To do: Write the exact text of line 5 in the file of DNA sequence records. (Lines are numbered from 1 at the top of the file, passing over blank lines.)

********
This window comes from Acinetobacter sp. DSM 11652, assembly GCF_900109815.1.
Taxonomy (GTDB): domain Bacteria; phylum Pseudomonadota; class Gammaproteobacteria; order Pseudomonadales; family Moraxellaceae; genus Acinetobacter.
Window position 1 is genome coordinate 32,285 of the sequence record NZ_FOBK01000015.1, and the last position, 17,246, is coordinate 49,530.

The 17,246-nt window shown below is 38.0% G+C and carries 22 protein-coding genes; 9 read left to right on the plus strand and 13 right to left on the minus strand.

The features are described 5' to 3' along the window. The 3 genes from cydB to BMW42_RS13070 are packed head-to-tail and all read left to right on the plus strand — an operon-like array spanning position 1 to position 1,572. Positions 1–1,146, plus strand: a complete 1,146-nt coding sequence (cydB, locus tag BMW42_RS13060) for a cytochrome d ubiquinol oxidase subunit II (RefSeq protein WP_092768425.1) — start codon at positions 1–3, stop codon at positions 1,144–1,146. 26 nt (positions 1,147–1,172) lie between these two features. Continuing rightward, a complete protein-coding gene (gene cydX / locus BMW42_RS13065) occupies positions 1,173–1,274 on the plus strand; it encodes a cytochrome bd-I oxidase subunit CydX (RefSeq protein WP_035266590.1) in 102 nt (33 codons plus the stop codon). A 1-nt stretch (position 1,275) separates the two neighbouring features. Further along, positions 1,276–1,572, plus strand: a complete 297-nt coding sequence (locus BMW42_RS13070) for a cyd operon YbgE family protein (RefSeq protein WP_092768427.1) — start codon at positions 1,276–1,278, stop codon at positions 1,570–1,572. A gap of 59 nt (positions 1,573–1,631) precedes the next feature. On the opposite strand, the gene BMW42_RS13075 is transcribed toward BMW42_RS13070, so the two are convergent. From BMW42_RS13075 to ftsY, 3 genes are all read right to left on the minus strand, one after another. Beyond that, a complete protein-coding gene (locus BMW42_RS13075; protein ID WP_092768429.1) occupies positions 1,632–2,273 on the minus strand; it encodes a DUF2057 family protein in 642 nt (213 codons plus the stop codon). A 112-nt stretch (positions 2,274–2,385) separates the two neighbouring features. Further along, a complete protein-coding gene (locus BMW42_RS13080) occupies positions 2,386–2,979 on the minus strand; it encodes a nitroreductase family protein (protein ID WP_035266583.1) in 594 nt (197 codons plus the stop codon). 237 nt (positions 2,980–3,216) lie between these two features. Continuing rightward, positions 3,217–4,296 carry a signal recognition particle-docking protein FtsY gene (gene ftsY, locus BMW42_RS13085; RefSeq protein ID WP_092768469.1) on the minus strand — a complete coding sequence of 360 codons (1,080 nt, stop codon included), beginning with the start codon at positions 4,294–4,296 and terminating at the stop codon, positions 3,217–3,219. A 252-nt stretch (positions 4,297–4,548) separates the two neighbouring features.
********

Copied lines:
The features are described 5' to 3' along the window. The 3 genes from cydB to BMW42_RS13070 are packed head-to-tail and all read left to right on the plus strand — an operon-like array spanning position 1 to position 1,572. Positions 1–1,146, plus strand: a complete 1,146-nt coding sequence (cydB, locus tag BMW42_RS13060) for a cytochrome d ubiquinol oxidase subunit II (RefSeq protein WP_092768425.1) — start codon at positions 1–3, stop codon at positions 1,144–1,146. 26 nt (positions 1,147–1,172) lie between these two features. Continuing rightward, a complete protein-coding gene (gene cydX / locus BMW42_RS13065) occupies positions 1,173–1,274 on the plus strand; it encodes a cytochrome bd-I oxidase subunit CydX (RefSeq protein WP_035266590.1) in 102 nt (33 codons plus the stop codon). A 1-nt stretch (position 1,275) separates the two neighbouring features. Further along, positions 1,276–1,572, plus strand: a complete 297-nt coding sequence (locus BMW42_RS13070) for a cyd operon YbgE family protein (RefSeq protein WP_092768427.1) — start codon at positions 1,276–1,278, stop codon at positions 1,570–1,572. A gap of 59 nt (positions 1,573–1,631) precedes the next feature. On the opposite strand, the gene BMW42_RS13075 is transcribed toward BMW42_RS13070, so the two are convergent. From BMW42_RS13075 to ftsY, 3 genes are all read right to left on the minus strand, one after another. Beyond that, a complete protein-coding gene (locus BMW42_RS13075; protein ID WP_092768429.1) occupies positions 1,632–2,273 on the minus strand; it encodes a DUF2057 family protein in 642 nt (213 codons plus the stop codon). A 112-nt stretch (positions 2,274–2,385) separates the two neighbouring features. Further along, a complete protein-coding gene (locus BMW42_RS13080) occupies positions 2,386–2,979 on the minus strand; it encodes a nitroreductase family protein (protein ID WP_035266583.1) in 594 nt (197 codons plus the stop codon). 237 nt (positions 2,980–3,216) lie between these two features. Continuing rightward, positions 3,217–4,296 carry a signal recognition particle-docking protein FtsY gene (gene ftsY, locus BMW42_RS13085; RefSeq protein ID WP_092768469.1) on the minus strand — a complete coding sequence of 360 codons (1,080 nt, stop codon included), beginning with the start codon at positions 4,294–4,296 and terminating at the stop codon, positions 3,217–3,219. A 252-nt stretch (positions 4,297–4,548) separates the two neighbouring features.